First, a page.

Mining Twitter Data for Improved Understanding of Disaster Resilience Academic Article uri icon

abstract

  • © 2018, © 2018 by American Association of Geographers. Coastal communities faced with multiple hazards have shown uneven responses and behaviors. These responses and behaviors could be better understood by analyzing real-time social media data through categorizing them into the three phases of the emergency management: preparedness, response, and recovery. This study analyzes the spatial–temporal patterns of Twitter activities during Hurricane Sandy, which struck the U.S. Northeast on 29 October 2012. The study area includes 126 counties affected by Hurricane Sandy. The objectives are threefold: (1) to derive a set of common indexes from Twitter data so that they can be used for emergency management and resilience analysis; (2) to examine whether there are significant geographical and social disparities in disaster-related Twitter use; and (3) to test whether Twitter data can improve postdisaster damage estimation. Three corresponding hypotheses were tested. Results show that common indexes derived from Twitter data, including ratio, normalized ratio, and sentiment, could enable comparison across regions and events and should be documented. Social and geographical disparities in Twitter use existed in the Hurricane Sandy event, with higher disaster-related Twitter use communities generally being communities of higher socioeconomic status. Finally, adding Twitter indexes into a damage estimation model improved the adjusted R2 from 0.46 to 0.56, indicating that social media data could help improve postdisaster damage estimation, but other environmental and socioeconomic variables influencing the capacity to reducing damage might need to be included. The knowledge gained from this study could provide valuable insights into strategies for utilizing social media data to increase resilience to disasters.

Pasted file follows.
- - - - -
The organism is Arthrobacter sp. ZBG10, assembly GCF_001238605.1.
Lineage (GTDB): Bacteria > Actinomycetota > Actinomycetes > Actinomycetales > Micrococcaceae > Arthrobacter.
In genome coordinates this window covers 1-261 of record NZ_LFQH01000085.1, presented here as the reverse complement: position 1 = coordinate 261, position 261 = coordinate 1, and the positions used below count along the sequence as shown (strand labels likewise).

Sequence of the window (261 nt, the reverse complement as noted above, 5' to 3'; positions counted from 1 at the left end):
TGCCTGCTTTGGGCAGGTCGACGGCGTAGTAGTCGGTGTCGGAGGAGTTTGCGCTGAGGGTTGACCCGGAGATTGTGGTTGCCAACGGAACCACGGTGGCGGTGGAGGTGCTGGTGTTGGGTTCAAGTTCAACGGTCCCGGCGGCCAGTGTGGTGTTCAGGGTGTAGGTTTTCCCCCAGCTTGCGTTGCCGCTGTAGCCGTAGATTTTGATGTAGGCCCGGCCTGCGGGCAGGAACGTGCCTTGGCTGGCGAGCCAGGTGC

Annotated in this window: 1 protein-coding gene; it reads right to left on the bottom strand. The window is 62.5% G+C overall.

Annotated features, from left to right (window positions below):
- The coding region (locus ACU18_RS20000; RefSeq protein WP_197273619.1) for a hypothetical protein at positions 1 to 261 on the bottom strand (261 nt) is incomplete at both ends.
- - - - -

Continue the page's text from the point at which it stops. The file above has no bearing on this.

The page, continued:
altmetric score

  • 8.75

author list (cited authors)

  • Zou, L., Lam, N., Cai, H., & Qiang, Y. i.

citation count

  • 48

publication date

  • March 2018